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Protecting a responsive design

WordPress is the world’s most widely used CMS. But because of the system’s ease of use, low cost, high accessibility, wide range of easy-accessible themes and plug-ins, there are many areas for error and the integrity of your site can be easily damaged, particularly if your beautifully created responsive design is administered by somebody who has little knowledge of RWD or of your CMS.

And this isn’t just true of WordPress. Other content management systems – from Drupal and Joomla! to Refinery CMS and Mambo – can have the same problems. To put it frankly, it’s easy for somebody else to mess things up!

To avoid such catastrophes, it’s therefore important to protect the integrity of your responsive designs, so here are a few tips to help you do just that.

Images

Firstly, let’s think about size. Because it’s easy for an administrator to choose to display an image at ‘full size’, it makes sense to place some kind of restriction on width and height attributes, so that an image can never be larger than its container. Here’s how to do it:

CMS

.post img { max-width: 100%; }

JavaScript

document.getElementById(‘post-image’).
removeAttribute(‘width’);
document.getElementById(‘post-image’).
removeAttribute(‘height’);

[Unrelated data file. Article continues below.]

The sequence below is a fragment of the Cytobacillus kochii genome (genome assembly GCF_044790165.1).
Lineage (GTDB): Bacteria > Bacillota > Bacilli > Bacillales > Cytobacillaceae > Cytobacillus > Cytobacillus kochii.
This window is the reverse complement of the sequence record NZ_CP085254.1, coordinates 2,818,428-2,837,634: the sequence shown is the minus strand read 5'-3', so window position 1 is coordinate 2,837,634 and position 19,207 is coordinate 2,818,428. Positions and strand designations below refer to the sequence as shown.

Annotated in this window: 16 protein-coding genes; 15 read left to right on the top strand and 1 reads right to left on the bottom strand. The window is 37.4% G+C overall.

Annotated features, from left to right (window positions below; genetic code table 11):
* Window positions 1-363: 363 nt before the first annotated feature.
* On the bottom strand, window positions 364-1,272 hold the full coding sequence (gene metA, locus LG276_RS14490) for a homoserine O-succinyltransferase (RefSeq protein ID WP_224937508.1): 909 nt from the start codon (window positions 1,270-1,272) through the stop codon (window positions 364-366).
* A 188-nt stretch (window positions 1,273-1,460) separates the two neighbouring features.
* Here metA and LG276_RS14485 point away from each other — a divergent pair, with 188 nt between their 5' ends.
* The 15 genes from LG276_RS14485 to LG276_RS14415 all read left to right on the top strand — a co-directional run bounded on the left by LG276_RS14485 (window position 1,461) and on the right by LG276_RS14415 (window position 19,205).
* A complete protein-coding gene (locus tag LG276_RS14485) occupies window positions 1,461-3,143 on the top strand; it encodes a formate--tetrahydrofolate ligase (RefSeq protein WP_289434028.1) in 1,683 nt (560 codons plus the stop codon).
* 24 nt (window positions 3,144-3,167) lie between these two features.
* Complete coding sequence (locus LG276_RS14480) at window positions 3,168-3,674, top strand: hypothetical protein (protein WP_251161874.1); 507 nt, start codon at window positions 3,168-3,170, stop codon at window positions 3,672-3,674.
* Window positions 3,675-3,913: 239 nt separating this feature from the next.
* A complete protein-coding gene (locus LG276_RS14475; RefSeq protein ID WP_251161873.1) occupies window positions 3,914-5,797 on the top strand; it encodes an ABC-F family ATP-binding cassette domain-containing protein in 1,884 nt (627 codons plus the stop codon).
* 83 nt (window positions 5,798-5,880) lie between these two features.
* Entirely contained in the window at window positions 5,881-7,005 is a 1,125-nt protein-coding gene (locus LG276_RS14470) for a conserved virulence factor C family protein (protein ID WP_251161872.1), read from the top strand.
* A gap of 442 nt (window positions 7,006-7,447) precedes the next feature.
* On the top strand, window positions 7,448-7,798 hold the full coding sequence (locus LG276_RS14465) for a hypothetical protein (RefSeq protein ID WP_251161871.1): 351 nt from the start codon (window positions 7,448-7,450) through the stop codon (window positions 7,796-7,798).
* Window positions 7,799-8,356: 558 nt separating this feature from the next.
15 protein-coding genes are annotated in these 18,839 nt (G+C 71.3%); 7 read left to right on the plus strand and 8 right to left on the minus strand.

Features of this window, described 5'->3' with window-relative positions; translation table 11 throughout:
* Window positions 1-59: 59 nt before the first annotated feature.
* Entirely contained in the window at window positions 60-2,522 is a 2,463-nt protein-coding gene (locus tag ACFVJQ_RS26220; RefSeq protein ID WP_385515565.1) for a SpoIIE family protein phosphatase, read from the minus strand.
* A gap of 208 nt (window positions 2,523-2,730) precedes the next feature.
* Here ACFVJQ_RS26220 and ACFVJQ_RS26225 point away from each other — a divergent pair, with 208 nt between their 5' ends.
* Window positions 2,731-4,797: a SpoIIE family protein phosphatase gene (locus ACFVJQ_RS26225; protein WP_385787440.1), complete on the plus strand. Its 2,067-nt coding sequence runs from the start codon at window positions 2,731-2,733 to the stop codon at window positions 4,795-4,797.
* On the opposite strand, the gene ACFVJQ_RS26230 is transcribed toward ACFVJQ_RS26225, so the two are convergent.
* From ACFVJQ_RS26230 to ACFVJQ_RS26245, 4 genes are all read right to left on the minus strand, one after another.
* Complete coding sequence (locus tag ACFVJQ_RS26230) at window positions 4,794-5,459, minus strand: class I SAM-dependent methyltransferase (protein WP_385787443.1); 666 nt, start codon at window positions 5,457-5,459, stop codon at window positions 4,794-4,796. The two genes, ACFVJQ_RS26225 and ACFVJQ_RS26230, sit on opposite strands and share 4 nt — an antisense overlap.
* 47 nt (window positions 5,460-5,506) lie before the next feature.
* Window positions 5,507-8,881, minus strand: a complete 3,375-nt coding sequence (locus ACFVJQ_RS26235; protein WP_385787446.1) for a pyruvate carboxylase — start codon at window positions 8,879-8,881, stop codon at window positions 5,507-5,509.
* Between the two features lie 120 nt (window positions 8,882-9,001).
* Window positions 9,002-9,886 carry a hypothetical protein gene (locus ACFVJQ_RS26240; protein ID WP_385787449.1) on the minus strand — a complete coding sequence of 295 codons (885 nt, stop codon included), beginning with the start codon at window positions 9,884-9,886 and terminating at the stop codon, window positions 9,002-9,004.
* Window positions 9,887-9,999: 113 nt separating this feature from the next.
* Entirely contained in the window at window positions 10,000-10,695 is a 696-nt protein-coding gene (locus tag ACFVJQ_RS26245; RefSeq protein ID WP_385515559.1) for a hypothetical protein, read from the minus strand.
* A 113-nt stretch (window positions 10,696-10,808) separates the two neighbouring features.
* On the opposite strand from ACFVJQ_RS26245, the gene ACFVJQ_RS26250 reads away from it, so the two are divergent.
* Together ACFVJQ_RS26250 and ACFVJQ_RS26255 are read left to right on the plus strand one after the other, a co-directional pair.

jQuery

$(“.post img”).removeAttr(“width”).
removeAttr(“height”);

{module_contentholder,name=”Blog ad”}

Featured images

Featured images are a central feature of many CMSs, and since they are called outside the main body of the site, and can be sized and named separately, you can add your own specifications and restrictions at the design stage, giving you all the control you need.

Navigation

Dropdown menus, flyouts and so on can quickly become overloaded and too many options can spoil an otherwise balanced website. To avoid administrative users of the site from adding on too many navigation items, you should consider setting a limit on menu depth.

Mobile Detect

This is a WordPress plugin created by Jesse Friedman, which makes it easy to control when content is shown or hidden, based on device or OS. Using shortcodes, this means that full-sized images can be replaced with thumbnails if the user is on a small screen. In this way, the unnecessary and unwanted download of superfluous background data is avoided, and speed and user experience improved. Set this up at the start and your administrator won’t even need to worry about it. You can find more information here.

Education

Perhaps the most effective thing you can do to prevent your site breaking in the hands of your clients is to educate them on how to correctly make changes. Demonstrating what they can and cannot do, and ensuring that they make regular backups and updates where necessary will pre-empt many problems, and keeping communication lines open will mean that they can come back to you if they need any extra support.

And finally…

Don’t forget the basics. Designing for a particular CMS, such as WordPress, is no different to any other kind of responsive design. The crucial elements of audience, purpose, usability, aesthetics, content and compatibility remain as important as ever, and you should not feel restrained in any way by your CMS. In fact, using a CMS such as WordPress means that you have a plethora of easily accessible tools and widgets at your disposal and you can let your imagination run wild with ways to use them. And once you’ve set a few limits and boundaries on what your admin users can do, you’ll be able to sit back and watch how your design grows and evolves in their hands. Enjoy the show!

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